The French Just Aren’t Quaffing Champagne the Way They Once Did
As President Donald Trump targets Champagne in an escalating trade tussle with Europe, makers of one of France’s quintessential luxuries are losing support from domestic drinkers.
French supermarkets have long helped drinkers stock their cellars ahead of the holidays with two-for-one promotions that cut the per-bottle cost to less than 10 euros ($11). This year, a new law aimed at boosting prices for farmers barred retailers from dangling such loss leaders. That contributed to a 34% slump in Champagne sales during retailers’ autumn wine fairs, according to research firm Nielsen.
“There will certainly be a lot of volume that is not finding a home, and that’s never good for an industry,” said Nathalie Viet, head of France’s Syndicat des Cavistes, a union of specialist wine sellers.
Shoppers are tempted when they can buy a good bottle of foreign bubbly for 10 euros less. “For Champagne,” Viet said, “there’s a feeling that the price doesn’t always correspond to the underlying product.”
Champagne producers shouldn’t expect near-term relief from their biggest export markets. In the U.K., a series of unmet Brexit deadlines contributed to a buildup of stocks that could weigh on demand in coming months as retailers unwind excess inventories, according to Thibaut Le Mailloux, a spokesman for industry lobby Comite Champagne.
The U.S., the second-biggest overseas destination, is threatening 100% tariffs on the drink in response to a French digital-services tax affecting the likes of Alpphabet Inc.’s Google and Amazon.com Inc.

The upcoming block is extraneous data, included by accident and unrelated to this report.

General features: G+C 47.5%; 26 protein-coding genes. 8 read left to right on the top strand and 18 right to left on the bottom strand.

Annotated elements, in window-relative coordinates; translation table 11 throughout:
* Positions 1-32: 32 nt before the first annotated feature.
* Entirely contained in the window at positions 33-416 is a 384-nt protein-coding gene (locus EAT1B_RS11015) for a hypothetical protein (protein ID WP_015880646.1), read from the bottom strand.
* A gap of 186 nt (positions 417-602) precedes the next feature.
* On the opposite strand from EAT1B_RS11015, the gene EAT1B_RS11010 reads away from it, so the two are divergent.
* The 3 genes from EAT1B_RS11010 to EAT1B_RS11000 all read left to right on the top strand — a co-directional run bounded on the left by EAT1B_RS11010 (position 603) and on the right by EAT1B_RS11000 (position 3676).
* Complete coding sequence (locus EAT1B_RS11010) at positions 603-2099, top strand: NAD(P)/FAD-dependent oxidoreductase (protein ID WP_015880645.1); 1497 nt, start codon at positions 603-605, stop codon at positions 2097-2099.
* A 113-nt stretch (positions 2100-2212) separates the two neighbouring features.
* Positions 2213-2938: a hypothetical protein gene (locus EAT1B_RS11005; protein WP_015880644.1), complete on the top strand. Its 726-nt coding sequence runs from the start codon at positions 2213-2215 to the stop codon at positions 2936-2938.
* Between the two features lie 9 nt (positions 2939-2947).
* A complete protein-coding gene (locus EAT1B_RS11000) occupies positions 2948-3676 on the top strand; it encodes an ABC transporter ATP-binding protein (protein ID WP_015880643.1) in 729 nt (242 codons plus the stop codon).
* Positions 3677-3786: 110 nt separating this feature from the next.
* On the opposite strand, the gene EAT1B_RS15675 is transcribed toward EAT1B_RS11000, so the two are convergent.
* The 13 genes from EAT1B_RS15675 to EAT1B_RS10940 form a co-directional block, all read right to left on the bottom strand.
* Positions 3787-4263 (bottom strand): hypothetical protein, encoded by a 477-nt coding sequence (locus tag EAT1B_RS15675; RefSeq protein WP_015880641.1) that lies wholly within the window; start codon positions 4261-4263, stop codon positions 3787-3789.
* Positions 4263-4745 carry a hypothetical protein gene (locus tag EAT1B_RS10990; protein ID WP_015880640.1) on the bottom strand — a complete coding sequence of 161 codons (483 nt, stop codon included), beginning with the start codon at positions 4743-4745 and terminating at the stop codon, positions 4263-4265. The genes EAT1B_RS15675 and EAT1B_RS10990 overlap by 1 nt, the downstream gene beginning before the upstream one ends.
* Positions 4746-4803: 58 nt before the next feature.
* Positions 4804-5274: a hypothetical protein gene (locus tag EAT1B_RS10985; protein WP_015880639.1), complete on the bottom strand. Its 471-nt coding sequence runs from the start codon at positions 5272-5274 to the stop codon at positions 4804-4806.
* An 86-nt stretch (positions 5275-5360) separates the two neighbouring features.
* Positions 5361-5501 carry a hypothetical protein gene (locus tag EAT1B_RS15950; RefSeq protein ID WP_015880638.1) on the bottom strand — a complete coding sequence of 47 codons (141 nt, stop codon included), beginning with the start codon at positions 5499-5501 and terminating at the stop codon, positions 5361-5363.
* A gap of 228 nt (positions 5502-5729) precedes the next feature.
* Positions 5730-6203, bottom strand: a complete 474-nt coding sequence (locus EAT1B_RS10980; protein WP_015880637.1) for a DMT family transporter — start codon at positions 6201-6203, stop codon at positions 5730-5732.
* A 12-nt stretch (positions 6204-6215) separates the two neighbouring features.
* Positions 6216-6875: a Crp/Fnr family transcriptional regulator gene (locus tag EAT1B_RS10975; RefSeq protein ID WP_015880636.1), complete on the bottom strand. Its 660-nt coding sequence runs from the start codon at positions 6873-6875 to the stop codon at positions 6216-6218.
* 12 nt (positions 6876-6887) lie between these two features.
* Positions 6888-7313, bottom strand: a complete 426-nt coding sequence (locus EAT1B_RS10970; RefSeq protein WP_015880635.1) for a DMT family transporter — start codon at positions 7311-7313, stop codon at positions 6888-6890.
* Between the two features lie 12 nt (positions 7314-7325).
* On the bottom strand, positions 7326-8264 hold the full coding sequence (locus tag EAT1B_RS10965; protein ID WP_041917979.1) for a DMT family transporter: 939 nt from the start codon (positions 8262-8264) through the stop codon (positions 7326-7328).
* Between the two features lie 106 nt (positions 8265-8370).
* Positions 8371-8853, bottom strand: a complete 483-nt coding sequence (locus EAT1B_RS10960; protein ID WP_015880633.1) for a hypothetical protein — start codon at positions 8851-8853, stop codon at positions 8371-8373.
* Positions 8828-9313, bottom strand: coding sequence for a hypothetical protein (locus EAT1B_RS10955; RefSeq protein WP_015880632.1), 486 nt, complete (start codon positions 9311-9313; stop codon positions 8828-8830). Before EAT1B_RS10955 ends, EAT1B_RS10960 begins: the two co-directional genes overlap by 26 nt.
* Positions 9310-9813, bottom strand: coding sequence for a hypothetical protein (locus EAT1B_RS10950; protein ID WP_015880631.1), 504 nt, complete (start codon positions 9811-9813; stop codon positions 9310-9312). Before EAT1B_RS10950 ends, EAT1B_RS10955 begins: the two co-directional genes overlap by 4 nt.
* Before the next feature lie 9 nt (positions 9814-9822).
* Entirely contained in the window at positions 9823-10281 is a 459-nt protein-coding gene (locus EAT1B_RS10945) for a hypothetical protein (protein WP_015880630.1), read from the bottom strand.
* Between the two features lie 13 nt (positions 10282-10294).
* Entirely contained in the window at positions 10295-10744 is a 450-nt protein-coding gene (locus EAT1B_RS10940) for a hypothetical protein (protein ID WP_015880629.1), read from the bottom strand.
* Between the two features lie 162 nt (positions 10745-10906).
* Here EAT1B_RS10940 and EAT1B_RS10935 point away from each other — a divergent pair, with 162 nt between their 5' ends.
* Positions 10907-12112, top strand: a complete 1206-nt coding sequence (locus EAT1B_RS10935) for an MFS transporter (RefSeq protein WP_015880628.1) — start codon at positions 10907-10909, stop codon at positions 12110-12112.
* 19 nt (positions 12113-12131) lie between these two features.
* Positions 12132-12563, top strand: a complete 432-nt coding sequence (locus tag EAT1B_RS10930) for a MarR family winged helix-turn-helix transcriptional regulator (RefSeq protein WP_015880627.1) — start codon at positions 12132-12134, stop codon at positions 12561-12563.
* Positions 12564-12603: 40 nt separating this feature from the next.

Laurent-Perrier shares have dropped about 7% in the past 12 months, compared with a 30% gain for France’s CAC AllShares Index. Another top producer, Vranken-Pommery Monopole SA, slipped 15%, while Lanson-BCC declined 10%.
While volumes are falling steeply, the outlook isn’t entirely bleak, as the value of the domestic market has declined less. That’s thanks to bright spots like Champagnes from small growers, which wine shops and restaurants are encouraging consumers to drink with food. Luxury labels like LVMH’s Ruinart are also expanding thanks to revamped marketing that’s positioned it as a favorite of the fashion crowd.
Etienne Calsac, an independent producer, said the French supermarket law hasn’t hurt him, but he worries about the trade spat with the U.S., where so-called grower Champagnes have become popular in recent years.